The issue of a lack of information is the classic political red herring for when there is no argument against something. The referendum commission on divorce has not launched its campaign yet. The plebiscite commission launched its campaign in the three cities on Monday. We are restricted by the judgments in the McKenna and McCrystal cases as to the information that the Government can put out. We have to give both sides of the argument. I have not heard of any other political grouping groupings either launch or moot a launch of a campaign on the issue.

While I get on well with Senator Boyhan, most of his contribution had nothing to do with the regulations or to do with this issue. He stated that I had sat on a report on the local property tax, LPT. This is the responsibility of the Department of Finance. I can assure the Senator that there has been no such sitting, as it were.

There were multiple consultations with representative groups of councillors on the Moorhead report, and those groups felt that this report should not be published during a local election campaign. If the Senator was in touch with his councillors, he might be aware of that. What the people are being asked is effectively a public consultation on the question of whether they favour the idea of a directly elected mayor in those three areas, nothing more, nothing less. If the Senator states that his position is that he does favour such a role, then the idea that he is campaigning against it, just-----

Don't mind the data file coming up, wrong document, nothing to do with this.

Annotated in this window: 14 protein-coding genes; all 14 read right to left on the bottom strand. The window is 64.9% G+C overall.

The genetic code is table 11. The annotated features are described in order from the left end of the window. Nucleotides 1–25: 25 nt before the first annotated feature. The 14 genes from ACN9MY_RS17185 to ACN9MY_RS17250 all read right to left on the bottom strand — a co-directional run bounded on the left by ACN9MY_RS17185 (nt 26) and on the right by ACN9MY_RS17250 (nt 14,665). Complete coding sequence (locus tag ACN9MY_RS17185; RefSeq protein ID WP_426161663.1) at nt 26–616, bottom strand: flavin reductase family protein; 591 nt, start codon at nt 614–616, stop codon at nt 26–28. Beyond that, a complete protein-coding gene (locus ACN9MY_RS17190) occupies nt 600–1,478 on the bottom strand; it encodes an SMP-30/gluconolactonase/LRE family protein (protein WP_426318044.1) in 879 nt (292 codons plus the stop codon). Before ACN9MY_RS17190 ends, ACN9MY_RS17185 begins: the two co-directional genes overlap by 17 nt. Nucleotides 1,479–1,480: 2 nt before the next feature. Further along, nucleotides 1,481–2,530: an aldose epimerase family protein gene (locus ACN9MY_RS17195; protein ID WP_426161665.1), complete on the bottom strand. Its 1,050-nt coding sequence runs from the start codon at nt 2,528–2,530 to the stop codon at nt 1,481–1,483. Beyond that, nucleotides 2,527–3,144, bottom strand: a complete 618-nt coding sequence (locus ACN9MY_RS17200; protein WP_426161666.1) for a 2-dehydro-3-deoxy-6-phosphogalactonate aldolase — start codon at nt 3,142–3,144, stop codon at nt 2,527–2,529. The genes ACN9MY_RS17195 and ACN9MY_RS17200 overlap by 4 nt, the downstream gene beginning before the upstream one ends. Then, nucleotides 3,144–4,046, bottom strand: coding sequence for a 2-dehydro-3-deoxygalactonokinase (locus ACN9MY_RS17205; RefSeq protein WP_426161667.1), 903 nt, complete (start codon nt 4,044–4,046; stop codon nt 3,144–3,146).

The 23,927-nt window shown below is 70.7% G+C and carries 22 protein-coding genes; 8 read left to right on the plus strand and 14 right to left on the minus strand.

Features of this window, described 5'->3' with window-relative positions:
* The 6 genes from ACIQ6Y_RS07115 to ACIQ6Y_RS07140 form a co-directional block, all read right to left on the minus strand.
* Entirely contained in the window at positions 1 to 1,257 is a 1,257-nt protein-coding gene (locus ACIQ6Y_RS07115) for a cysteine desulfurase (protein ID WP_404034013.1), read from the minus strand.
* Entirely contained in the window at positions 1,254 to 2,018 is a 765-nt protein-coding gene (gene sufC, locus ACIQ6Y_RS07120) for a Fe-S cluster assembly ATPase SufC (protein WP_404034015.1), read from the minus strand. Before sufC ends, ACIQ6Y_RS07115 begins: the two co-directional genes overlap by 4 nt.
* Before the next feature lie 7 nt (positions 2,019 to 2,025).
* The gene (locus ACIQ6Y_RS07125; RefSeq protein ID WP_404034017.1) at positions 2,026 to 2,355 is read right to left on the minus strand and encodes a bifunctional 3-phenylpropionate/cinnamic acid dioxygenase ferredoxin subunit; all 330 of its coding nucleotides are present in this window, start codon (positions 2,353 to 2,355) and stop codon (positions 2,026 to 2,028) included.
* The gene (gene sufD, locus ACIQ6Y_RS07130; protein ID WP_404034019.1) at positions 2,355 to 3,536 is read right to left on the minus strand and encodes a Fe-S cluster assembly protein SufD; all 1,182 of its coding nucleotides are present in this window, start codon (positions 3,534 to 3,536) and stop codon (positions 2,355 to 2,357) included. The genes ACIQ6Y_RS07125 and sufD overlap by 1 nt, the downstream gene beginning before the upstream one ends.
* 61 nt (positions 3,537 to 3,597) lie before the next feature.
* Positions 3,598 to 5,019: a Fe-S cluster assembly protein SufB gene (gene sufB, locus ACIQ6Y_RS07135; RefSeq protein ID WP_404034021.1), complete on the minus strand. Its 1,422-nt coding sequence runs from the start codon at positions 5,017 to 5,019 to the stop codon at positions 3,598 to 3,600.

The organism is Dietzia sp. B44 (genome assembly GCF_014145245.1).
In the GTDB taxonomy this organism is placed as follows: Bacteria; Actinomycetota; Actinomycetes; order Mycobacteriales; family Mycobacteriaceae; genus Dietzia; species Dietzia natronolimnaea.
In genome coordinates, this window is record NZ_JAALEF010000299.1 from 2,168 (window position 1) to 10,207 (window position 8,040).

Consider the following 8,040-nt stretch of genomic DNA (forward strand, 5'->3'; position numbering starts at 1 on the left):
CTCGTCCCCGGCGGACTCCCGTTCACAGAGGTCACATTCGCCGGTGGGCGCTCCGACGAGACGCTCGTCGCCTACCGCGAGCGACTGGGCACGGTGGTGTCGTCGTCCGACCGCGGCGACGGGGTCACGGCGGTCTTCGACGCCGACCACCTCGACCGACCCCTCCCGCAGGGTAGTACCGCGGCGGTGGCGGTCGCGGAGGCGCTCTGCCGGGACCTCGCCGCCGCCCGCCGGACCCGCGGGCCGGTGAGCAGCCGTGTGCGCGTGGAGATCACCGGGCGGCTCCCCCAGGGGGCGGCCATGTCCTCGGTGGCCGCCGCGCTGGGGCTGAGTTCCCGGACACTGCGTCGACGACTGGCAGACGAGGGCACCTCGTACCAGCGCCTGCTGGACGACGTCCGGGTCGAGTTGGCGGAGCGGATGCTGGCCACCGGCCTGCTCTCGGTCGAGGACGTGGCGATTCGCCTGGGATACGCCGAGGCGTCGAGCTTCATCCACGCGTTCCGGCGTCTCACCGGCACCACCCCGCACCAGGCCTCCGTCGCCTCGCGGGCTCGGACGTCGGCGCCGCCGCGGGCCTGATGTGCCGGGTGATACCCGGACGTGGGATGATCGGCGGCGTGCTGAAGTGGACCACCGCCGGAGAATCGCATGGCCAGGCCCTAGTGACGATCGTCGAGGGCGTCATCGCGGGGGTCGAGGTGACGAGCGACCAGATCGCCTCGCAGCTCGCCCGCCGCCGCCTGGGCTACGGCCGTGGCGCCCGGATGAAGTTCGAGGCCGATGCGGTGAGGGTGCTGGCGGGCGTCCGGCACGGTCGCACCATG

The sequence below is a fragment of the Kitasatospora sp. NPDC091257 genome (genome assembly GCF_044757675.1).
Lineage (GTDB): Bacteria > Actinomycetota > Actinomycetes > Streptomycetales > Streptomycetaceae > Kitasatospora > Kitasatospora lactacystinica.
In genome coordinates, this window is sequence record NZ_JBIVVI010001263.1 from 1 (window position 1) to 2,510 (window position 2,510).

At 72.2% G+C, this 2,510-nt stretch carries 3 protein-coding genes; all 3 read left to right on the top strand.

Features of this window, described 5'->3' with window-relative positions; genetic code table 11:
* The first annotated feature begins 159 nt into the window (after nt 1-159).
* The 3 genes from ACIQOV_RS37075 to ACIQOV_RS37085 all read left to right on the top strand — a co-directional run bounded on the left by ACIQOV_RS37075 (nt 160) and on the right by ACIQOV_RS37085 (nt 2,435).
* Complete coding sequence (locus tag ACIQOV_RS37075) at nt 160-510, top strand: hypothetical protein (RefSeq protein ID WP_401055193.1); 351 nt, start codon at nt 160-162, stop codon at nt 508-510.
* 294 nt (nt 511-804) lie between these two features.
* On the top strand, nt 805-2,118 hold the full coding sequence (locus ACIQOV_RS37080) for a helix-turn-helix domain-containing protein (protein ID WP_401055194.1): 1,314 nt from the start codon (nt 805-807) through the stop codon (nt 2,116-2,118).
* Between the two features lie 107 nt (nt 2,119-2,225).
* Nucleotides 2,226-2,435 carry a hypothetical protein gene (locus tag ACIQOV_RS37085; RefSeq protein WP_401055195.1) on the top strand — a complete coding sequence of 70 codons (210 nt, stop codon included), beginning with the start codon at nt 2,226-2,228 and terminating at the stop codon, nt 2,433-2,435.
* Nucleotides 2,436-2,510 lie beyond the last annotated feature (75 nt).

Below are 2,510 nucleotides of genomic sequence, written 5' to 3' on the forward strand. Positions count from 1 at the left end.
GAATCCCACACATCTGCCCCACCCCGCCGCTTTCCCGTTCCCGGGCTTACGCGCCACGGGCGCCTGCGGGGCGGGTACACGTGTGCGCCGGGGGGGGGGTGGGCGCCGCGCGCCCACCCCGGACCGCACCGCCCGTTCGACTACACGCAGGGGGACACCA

I did not say I was against it or campaigning against.

Hypocrisy exists in politics, but that would be rank hypocrisy.

The powers of elected mayors-----

I will have a robust--------

Can I make a final point?

It will have to be final.

On what is contained in the report, and the report is clear and Senator Coffey asked a good question, this is about a rebalancing of the functions between the unelected executive of a council and what has been heretofore a ceremonial role as mayor. There will be no removal of powers. In my two years I have not taken a single power off councillors. The Moorhead report will recommend giving more powers to councillors.

That is not true. The Government did take powers off local councillors over the past two years.

Is the motion agreed?

Perhaps the Minister of State might correct the record of the House. Powers have been taken off local authorities and councillors over the past two years.

They have been moved to An Bord Pleanála. One hundred units-----

Is the motion agreed?

Question put and agreed to.

Councillors never had the power to make individual planning decisions.

On a point of order, we are not-----


Please. I call on Members and on the Minister of State to respect the Chair. What is the point of order?

The motion has been agreed. Is that correct?

Yes. Some people were still chatting but we are already over time. It was Senator Boyhan's vote that decided the order of the day.

I am very happy with the outcome of the day and thank the Cathaoirleach for his endorsement.